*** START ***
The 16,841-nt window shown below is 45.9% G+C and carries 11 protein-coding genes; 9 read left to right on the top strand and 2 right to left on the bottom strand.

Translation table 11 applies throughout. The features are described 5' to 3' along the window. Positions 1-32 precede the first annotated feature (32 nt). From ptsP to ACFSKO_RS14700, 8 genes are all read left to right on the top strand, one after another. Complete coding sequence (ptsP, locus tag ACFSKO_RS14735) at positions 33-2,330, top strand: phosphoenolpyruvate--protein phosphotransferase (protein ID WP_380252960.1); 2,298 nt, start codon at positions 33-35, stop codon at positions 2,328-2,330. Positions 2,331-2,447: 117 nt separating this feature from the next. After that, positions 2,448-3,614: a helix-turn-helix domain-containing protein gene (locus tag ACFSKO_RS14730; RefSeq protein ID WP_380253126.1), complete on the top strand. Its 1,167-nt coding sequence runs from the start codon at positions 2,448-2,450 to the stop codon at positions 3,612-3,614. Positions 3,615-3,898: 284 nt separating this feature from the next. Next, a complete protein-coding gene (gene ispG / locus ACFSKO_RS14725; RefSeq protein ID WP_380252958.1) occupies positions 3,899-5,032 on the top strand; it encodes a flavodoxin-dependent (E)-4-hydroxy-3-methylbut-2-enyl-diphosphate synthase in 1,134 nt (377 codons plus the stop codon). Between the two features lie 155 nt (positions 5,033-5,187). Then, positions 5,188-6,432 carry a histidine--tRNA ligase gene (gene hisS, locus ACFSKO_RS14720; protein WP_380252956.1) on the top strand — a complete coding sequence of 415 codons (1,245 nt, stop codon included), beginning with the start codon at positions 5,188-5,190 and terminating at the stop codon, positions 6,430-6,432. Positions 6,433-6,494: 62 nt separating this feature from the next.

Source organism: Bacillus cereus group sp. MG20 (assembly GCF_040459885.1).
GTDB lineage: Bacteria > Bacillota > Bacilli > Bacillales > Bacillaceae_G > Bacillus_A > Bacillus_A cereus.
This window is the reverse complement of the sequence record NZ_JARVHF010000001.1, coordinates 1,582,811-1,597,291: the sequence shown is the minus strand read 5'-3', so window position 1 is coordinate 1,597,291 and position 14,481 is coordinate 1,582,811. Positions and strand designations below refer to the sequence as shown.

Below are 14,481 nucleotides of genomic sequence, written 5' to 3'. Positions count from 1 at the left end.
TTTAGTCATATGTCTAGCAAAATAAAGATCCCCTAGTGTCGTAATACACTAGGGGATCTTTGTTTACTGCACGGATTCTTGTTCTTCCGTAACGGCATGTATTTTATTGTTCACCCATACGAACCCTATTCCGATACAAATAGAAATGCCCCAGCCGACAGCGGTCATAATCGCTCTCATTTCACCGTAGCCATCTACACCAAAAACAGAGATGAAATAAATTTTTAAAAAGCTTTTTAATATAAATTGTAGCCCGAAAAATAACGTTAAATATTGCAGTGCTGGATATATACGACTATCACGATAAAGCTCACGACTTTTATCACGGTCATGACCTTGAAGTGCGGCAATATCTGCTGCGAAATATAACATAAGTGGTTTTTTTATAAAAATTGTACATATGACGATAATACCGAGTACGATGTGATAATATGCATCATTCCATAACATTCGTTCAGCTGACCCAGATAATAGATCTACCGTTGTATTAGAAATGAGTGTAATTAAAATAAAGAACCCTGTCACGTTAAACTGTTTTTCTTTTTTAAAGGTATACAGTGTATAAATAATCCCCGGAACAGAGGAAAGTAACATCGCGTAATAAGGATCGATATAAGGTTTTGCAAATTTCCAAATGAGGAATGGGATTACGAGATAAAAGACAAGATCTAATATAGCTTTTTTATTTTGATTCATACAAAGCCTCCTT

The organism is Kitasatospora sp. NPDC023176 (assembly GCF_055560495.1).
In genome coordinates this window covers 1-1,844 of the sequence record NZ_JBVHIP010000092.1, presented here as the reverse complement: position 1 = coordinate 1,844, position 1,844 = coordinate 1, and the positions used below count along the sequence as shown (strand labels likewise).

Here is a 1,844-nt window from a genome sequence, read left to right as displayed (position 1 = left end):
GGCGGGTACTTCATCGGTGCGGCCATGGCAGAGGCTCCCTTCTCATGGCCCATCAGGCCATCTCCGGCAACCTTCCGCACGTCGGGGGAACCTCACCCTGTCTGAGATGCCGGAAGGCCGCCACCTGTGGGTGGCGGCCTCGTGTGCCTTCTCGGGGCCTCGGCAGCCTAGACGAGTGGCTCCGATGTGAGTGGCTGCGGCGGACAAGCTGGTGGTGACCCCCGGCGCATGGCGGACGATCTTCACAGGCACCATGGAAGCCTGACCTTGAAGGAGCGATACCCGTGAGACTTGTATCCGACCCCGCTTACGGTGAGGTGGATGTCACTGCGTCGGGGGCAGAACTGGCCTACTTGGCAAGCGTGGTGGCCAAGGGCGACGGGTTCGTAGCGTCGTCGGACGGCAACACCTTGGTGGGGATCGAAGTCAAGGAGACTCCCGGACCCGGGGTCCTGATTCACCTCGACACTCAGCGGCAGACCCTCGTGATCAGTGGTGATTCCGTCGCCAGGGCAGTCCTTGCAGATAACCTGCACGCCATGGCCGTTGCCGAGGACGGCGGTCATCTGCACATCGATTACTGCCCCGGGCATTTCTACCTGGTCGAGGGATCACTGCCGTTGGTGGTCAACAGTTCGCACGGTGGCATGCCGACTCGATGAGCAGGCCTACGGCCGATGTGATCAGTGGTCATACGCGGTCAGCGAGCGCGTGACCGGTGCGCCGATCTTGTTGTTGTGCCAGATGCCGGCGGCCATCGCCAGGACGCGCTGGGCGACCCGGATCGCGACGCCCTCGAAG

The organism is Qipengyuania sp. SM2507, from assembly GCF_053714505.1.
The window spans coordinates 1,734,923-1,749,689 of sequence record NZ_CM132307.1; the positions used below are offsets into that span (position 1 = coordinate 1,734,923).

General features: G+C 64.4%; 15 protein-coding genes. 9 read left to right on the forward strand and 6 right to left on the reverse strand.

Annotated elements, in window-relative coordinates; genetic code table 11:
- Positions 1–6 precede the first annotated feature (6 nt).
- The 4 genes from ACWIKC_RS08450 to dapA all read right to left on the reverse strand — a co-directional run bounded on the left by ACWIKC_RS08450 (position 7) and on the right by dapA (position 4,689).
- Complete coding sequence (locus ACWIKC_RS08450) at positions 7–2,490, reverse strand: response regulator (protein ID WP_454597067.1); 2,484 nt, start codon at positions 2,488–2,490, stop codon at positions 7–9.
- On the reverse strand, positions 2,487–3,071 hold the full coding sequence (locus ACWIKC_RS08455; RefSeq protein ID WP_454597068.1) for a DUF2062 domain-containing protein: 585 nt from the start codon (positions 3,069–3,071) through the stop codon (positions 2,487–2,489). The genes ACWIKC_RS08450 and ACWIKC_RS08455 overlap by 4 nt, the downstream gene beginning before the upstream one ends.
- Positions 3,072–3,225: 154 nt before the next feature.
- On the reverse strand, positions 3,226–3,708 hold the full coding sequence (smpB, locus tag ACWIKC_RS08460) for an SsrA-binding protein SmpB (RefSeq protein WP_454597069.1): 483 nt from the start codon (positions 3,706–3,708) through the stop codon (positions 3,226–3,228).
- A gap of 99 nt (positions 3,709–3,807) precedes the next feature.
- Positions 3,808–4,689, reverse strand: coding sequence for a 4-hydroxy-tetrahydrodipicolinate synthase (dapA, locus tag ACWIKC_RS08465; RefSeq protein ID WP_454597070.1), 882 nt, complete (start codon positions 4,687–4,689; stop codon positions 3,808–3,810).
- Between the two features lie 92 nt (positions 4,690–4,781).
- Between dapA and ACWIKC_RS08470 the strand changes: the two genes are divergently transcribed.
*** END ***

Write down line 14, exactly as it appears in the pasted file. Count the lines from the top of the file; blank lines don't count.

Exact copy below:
General features: G+C 64.4%; 15 protein-coding genes. 9 read left to right on the forward strand and 6 right to left on the reverse strand.